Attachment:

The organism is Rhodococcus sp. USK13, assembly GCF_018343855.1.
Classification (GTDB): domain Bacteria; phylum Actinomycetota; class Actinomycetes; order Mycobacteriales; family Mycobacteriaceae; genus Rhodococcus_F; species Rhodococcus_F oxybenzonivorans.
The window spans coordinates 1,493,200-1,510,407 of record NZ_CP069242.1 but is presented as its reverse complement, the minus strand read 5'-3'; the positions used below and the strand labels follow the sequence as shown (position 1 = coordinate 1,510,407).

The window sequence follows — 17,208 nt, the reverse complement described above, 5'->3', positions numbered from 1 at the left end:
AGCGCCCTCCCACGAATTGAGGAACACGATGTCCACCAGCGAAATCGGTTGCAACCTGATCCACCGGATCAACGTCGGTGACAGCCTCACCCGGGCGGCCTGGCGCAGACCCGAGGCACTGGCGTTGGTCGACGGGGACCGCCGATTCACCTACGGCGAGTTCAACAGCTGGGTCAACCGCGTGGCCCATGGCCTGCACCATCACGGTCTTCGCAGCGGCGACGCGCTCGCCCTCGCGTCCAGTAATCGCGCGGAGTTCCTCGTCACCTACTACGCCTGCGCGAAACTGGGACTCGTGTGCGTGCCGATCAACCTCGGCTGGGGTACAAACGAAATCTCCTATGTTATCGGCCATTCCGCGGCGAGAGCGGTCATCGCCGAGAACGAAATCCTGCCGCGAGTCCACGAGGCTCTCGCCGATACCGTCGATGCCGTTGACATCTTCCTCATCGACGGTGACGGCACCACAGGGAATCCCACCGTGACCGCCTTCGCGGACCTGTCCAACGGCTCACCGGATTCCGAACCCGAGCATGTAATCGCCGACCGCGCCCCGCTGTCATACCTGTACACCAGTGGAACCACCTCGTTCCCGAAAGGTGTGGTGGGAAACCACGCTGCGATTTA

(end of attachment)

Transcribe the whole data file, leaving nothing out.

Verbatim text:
The organism is Rhodococcus sp. USK13, assembly GCF_018343855.1.
Classification (GTDB): domain Bacteria; phylum Actinomycetota; class Actinomycetes; order Mycobacteriales; family Mycobacteriaceae; genus Rhodococcus_F; species Rhodococcus_F oxybenzonivorans.
The window spans coordinates 1,493,200-1,510,407 of record NZ_CP069242.1 but is presented as its reverse complement, the minus strand read 5'-3'; the positions used below and the strand labels follow the sequence as shown (position 1 = coordinate 1,510,407).

The window sequence follows — 17,208 nt, the reverse complement described above, 5'->3', positions numbered from 1 at the left end:
AGCGCCCTCCCACGAATTGAGGAACACGATGTCCACCAGCGAAATCGGTTGCAACCTGATCCACCGGATCAACGTCGGTGACAGCCTCACCCGGGCGGCCTGGCGCAGACCCGAGGCACTGGCGTTGGTCGACGGGGACCGCCGATTCACCTACGGCGAGTTCAACAGCTGGGTCAACCGCGTGGCCCATGGCCTGCACCATCACGGTCTTCGCAGCGGCGACGCGCTCGCCCTCGCGTCCAGTAATCGCGCGGAGTTCCTCGTCACCTACTACGCCTGCGCGAAACTGGGACTCGTGTGCGTGCCGATCAACCTCGGCTGGGGTACAAACGAAATCTCCTATGTTATCGGCCATTCCGCGGCGAGAGCGGTCATCGCCGAGAACGAAATCCTGCCGCGAGTCCACGAGGCTCTCGCCGATACCGTCGATGCCGTTGACATCTTCCTCATCGACGGTGACGGCACCACAGGGAATCCCACCGTGACCGCCTTCGCGGACCTGTCCAACGGCTCACCGGATTCCGAACCCGAGCATGTAATCGCCGACCGCGCCCCGCTGTCATACCTGTACACCAGTGGAACCACCTCGTTCCCGAAAGGTGTGGTGGGAAACCACGCTGCGATTTA